On August 11, 1956, Jackson Pollock hit his green Oldsmobile convertible against a tree after a gin-infused afternoon, instantly killing a passenger and himself. Like many other artists, Pollock’s abbreviated life skyrocketed attention to his practice. His legendary status reflects his explosive ambition and revolutionary drip technique, which continues to inject energy into galleries and museums around the world. However Pollock's influence has spilled out of the white cube onto a range of surfaces—from the walls of his East Hampton home, to limited-edition Crocs, and a recent collection of NFTs. Here, take a look at how a renowned artist is remembered beyond the conventional canvas, to varying degrees of separation from his original oeuvre and intentions.
The Creative Space That Outlived Him
Nestled in Springs, New York, is a 19th-century shingle-style farmhouse where Pollock and his wife and fellow artist Lee Krasner used to live. The space is now the Pollock-Krasner House and Study Center. Art lovers who venture from every corner of the globe to step inside the duo’s creative world will find the house has barely changed since Krasner’s death in 1984. The shelves are still filled with books, Krasner’s necklaces still hang on hooks in her bedroom, Pollock’s jazz-record collection is still on display, and traces of his painting remain engraved like fossils in the wooden floor.
The barn studio where Pollock worked from 1946-56 testifies to his process for several masterpieces, including Autumn Rhythm, 1950, Blue Poles, 1952, and Convergence, 1952. That’s why visitors must take off their shoes and wear foam slippers to step into his creative space. After her husband’s death, Krasner took over the studio, covering the walls in the colors of some of her major works, such as Memory of Love, 1966, and Portrait in Green, 1969, which will be on view through Oct. 29.
Unlike museums, studios are not neutral spaces—and for an artist like Pollock, whose process was as much a part of the product as the piece itself, seeing the work in its natural environment is a radical departure.
Pollock Gets a New Life on the Blockchain
Nearly 70 years after Pollock's death, the aforementioned studio floor remains marked by the residue of the artist's process—specks and swirls of different colors landing just beyond the edge of Pollock’s masterpieces and cigarette butts caked into the paint over time. What used to be a byproduct of the work has now been transformed into a collection of limited-edition NFTs titled “Beyond the Edge.” Released last month by the Jackson Pollock Studio in partnership with Web3 platform Iconic, the collection offered four different NFTs featuring Pollock’s paint-stained studio floor, priced at $1,500 each, including a limited-edition physical print. The digital artifacts were a sensation—the collection sold a total of $525,000 in just three days, with one of the NFTs, Convergence, selling out in a mere 32 minutes.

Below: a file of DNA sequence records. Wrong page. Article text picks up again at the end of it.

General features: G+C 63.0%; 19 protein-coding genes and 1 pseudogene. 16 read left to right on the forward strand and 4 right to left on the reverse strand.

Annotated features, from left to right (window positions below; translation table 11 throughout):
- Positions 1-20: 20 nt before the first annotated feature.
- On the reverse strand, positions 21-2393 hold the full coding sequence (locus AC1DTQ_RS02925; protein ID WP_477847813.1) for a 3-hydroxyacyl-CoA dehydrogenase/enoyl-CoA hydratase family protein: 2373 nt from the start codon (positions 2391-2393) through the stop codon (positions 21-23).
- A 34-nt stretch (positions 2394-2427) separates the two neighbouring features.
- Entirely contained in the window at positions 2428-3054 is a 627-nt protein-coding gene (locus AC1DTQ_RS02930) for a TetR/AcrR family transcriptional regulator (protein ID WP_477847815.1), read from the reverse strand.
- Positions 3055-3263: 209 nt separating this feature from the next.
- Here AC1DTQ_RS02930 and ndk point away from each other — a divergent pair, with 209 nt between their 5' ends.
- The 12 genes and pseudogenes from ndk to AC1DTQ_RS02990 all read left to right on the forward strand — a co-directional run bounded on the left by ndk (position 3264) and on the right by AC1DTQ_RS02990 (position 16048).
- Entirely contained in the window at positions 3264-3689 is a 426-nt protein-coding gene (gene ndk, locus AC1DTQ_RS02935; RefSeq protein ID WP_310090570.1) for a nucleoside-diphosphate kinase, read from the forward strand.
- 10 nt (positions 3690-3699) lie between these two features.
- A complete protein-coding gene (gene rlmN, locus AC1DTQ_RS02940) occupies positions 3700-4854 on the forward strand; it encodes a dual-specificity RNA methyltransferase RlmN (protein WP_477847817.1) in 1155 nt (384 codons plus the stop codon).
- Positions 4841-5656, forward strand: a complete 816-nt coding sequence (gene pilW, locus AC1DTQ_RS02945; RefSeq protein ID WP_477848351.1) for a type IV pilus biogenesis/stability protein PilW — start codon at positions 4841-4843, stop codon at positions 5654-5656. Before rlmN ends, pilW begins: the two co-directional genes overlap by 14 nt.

A century after Pollock’s birth, the Jackson Pollock Croc was brought into the world. The creators of the defiantly ugly and addictively comfortable shoes made a leap into the modern art world by releasing a limited-edition paint-splattered pair. Much like the "Beyond the Edge" NFTs, the design for the rubbery clog-style shoes was taken from a photo of the artist’s studio floor. The Pollock Crocs transcended the brand’s love-it-or-hate-it reputation—all shoes sold out in record time, prompting a reissue at $39.99 a pair. In the span of a year, anyone from chefs to hospital workers, and kindergarteners to landscape designers, could be seen walking in a riff on a Pollock masterpiece.
Pollock Pours Onto the Big Screen
Though Pollock’s paintings are considered some of the world’s most valuable, hanging one of his works in a fictional character’s home signifies more than wealth. He has come to embody total freedom and unleashed creative expression. Free Form, 1946, the first canvas done in his trademark style, features prominently in The Accountant, 2016, an action film about an autistic accountant that struggles to break free from the way society understands him.
No. 5, 1948, stands as an important symbol of intentionality and consciousness in Ex Machina, 2014, a sci-fi thriller that explores the boundaries between humanity and artificial intelligence. Nathan, a tech savant played by Oscar Isaac, looks to the painting and states, “The challenge is not to act automatically. It’s to find an action that is not automatic, from painting, to breathing, to talking, to fucking, to falling in love.” Pollock is presented as an uncanny valley between the two, precise and trained but ultimately subject to the unpredictable whims of mankind and art-making.
In 2003’s Mona Lisa Smile, the work Lavender Mist, 1950, is seen as a symbol of the liberation from social constraints that young women faced in the United States during Pollock's era. Just like the characters in these films, the late artist refused to be contained. When his work is spotted on screen, chances are the protagonist are about to have a breakthrough, too.